Sunday, September 6, 2015

Touring around Merritton on Labour Day weekend

I've been continuing my travels around the city and region the last few weeks, and the past two Saturday afternoons I have been spending time in Merritton, a friendly, working-class area in St. Catharines that is enjoying a bit of a building boom the last few years.

The first thing I wanted to find out is just where the boundary lines are for Merritton, as it seemed to me to be quite a bit larger than we realize when we're thinking of Merritton.  I contacted my former radio colleague Rod Mawhood, a life-long Merritton resident and inveterate booster of the community, and he simply said it is HUGE.  He added our downtown St. Catharines home might even be part of Merritton.

That piqued my interest, of course, so I consulted the website for the lowdown on just where the boundaries lie, and indeed the area is larger than you think.  They include Jacobson Avenue, Highway 406 and Geneva Street in the west; QEW and Eastchester Avenue in the north; the Welland Canal and Glendale Avenue in the east and St. David's Road in the south.  So yes, a lot of area is covered, but no, Rod, I don't quite live in Merritton.

So armed with that information I ventured into the heart of Merritton, the Merritt Street area most people think of when they think of Merritton, parked the car and started walking.  I quickly discovered even though Merritton amalgamated with St. Catharines in 1961, it still maintains its own identity over 50 years later.

Walking the side-streets here, you don't see large, palatial residences but rather, ordinary homes housing ordinary people, many of whom do extraordinary things in this area.  They work, play, and often promote Merritton with a down-to-earth attitude you can't help but find appealing.

There are also several churches in the heart of Merritton representing many denominations, including St. Patrick's Roman Catholic, St. Andrew's Anglican, and Elm Street United among others.  Each has served the community and respective congregations for many years.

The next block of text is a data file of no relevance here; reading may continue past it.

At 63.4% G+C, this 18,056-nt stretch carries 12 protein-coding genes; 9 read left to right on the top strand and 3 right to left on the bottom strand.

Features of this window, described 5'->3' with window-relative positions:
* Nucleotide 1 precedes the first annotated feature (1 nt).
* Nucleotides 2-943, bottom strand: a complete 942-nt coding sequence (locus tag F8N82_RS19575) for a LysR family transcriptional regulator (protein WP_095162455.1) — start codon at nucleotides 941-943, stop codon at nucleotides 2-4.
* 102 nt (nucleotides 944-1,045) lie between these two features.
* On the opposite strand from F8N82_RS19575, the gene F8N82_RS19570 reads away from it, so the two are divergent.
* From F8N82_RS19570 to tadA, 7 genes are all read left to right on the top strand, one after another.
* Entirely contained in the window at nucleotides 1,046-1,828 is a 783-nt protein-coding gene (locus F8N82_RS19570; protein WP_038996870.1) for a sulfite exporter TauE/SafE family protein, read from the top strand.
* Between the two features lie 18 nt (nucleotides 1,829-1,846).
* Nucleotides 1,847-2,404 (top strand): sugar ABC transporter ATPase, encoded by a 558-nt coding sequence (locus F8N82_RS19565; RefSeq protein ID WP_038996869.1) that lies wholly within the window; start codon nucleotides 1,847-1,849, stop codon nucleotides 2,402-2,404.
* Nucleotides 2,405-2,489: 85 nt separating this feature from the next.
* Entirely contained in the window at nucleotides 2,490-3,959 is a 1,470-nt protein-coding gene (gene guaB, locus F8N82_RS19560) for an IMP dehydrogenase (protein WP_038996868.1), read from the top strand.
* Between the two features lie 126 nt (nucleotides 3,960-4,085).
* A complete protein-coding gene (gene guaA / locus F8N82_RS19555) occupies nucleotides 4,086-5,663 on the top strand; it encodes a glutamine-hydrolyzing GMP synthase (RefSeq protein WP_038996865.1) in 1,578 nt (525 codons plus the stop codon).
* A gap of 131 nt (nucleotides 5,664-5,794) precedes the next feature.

Once you stop and take a look around Merritton, you can't help but notice the building boom that has been going on here for several years now.  It wasn't that long ago, really, the stone building that now houses The Keg restaurant on Glendale Avenue sat abandoned, long-ago retired as a manufacturing entity.  It was the former home of the Independent Rubber Company/Merritton Cotton Mills years ago.  When The Keg opened in that wonderfully refurbished building, it seemed to be the catalyst for a general rebirth of that part of south St. Catharines that continues to this day.

A few years later the former Lybster Mill at the corner of Merritt and Glendale was transformed from a former cotton mill to a modern boutique inn serving a clientele from far and near.  The Stone Mill Inn building dates from 1860 and was one of the pioneering cotton mills in the country in its day.

Today, the sleek and modern Stone Mill Inn, Resort & Spa sports 35 luxurious rooms and suites, nine Jacuzzi suites and two spectacular lofts that are simply breathtaking.  I toured the Inn a few years ago just after it opened, and not long afterwards my wife and I stayed in one of the rooms at the Inn, and we can tell you it is a first-rate place to stay, centrally-located for touring all over Niagara.

The Stone Mill Inn also houses the St. Catharines location of Johnny Rocco's Italian Grill, and this remains one of my wife's all-time favourite places to dine any time of year.  The Tuesday evening specials are especially affordable and more than worth the price.

These former mills were strategically situated to take advantage of one of the earlier Welland ship canals, and if you look closely just south of the Merritt/Glendale intersection, you can see the remnants of one of the old locks.  The water rushes pretty fast here, and as I stood near the stone wall you could imagine ships travelling along this very route so many years ago.

Standing at the corner of Merritt and Glendale, you notice the improvement in traffic flow due to the realignment of the intersection several years ago, making it possible to drive through the intersection much more efficiently than in the past, but really, you should do as I did, stop the car and see what there is to enjoy in the area.

Next to The Keg, for example, you'll find the busy Shops at Glendale Place, featuring a bank, restaurants and fashion boutiques like Honey's celebrating 36 years in business and happy with their relocation to Merritton a few years ago from their long-time home on St. Paul Street in downtown St. Catharines.